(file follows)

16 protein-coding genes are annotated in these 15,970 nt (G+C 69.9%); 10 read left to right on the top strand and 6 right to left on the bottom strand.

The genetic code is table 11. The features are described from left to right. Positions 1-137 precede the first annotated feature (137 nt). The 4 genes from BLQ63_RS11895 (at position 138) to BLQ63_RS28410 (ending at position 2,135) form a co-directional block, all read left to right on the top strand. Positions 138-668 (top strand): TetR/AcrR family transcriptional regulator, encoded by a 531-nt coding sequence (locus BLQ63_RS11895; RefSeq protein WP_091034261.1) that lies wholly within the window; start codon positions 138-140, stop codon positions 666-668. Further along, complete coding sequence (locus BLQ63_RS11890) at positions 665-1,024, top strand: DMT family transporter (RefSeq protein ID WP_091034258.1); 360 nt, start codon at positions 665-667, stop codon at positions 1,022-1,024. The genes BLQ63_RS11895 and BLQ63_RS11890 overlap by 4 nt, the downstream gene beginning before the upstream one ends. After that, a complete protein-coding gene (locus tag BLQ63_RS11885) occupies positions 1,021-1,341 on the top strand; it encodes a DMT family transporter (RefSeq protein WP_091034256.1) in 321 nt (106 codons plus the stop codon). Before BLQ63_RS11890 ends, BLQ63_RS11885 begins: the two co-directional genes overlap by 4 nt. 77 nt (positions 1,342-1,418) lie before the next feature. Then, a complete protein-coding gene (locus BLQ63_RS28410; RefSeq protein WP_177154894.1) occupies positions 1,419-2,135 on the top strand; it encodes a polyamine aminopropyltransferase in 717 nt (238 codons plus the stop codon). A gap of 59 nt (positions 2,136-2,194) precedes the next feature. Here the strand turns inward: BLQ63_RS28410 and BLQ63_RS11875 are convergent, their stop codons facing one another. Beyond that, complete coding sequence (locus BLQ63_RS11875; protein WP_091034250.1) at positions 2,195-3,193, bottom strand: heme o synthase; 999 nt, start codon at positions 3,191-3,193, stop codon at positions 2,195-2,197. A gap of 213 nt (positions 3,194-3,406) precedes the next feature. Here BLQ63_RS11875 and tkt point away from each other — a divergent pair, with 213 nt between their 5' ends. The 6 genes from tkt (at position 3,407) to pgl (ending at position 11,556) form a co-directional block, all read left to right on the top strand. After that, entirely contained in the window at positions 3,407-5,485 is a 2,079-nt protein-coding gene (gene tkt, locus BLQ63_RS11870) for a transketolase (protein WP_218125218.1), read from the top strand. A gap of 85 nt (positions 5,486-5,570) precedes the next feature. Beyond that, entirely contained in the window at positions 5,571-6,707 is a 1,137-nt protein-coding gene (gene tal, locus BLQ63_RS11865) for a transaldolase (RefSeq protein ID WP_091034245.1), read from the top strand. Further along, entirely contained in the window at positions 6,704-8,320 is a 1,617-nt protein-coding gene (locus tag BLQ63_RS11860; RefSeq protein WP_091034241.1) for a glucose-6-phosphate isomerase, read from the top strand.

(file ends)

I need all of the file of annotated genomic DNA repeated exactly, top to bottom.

16 protein-coding genes are annotated in these 15,970 nt (G+C 69.9%); 10 read left to right on the top strand and 6 right to left on the bottom strand.

The genetic code is table 11. The features are described from left to right. Positions 1-137 precede the first annotated feature (137 nt). The 4 genes from BLQ63_RS11895 (at position 138) to BLQ63_RS28410 (ending at position 2,135) form a co-directional block, all read left to right on the top strand. Positions 138-668 (top strand): TetR/AcrR family transcriptional regulator, encoded by a 531-nt coding sequence (locus BLQ63_RS11895; RefSeq protein WP_091034261.1) that lies wholly within the window; start codon positions 138-140, stop codon positions 666-668. Further along, complete coding sequence (locus BLQ63_RS11890) at positions 665-1,024, top strand: DMT family transporter (RefSeq protein ID WP_091034258.1); 360 nt, start codon at positions 665-667, stop codon at positions 1,022-1,024. The genes BLQ63_RS11895 and BLQ63_RS11890 overlap by 4 nt, the downstream gene beginning before the upstream one ends. After that, a complete protein-coding gene (locus tag BLQ63_RS11885) occupies positions 1,021-1,341 on the top strand; it encodes a DMT family transporter (RefSeq protein WP_091034256.1) in 321 nt (106 codons plus the stop codon). Before BLQ63_RS11890 ends, BLQ63_RS11885 begins: the two co-directional genes overlap by 4 nt. 77 nt (positions 1,342-1,418) lie before the next feature. Then, a complete protein-coding gene (locus BLQ63_RS28410; RefSeq protein WP_177154894.1) occupies positions 1,419-2,135 on the top strand; it encodes a polyamine aminopropyltransferase in 717 nt (238 codons plus the stop codon). A gap of 59 nt (positions 2,136-2,194) precedes the next feature. Here the strand turns inward: BLQ63_RS28410 and BLQ63_RS11875 are convergent, their stop codons facing one another. Beyond that, complete coding sequence (locus BLQ63_RS11875; protein WP_091034250.1) at positions 2,195-3,193, bottom strand: heme o synthase; 999 nt, start codon at positions 3,191-3,193, stop codon at positions 2,195-2,197. A gap of 213 nt (positions 3,194-3,406) precedes the next feature. Here BLQ63_RS11875 and tkt point away from each other — a divergent pair, with 213 nt between their 5' ends. The 6 genes from tkt (at position 3,407) to pgl (ending at position 11,556) form a co-directional block, all read left to right on the top strand. After that, entirely contained in the window at positions 3,407-5,485 is a 2,079-nt protein-coding gene (gene tkt, locus BLQ63_RS11870) for a transketolase (protein WP_218125218.1), read from the top strand. A gap of 85 nt (positions 5,486-5,570) precedes the next feature. Beyond that, entirely contained in the window at positions 5,571-6,707 is a 1,137-nt protein-coding gene (gene tal, locus BLQ63_RS11865) for a transaldolase (RefSeq protein ID WP_091034245.1), read from the top strand. Further along, entirely contained in the window at positions 6,704-8,320 is a 1,617-nt protein-coding gene (locus tag BLQ63_RS11860; RefSeq protein WP_091034241.1) for a glucose-6-phosphate isomerase, read from the top strand.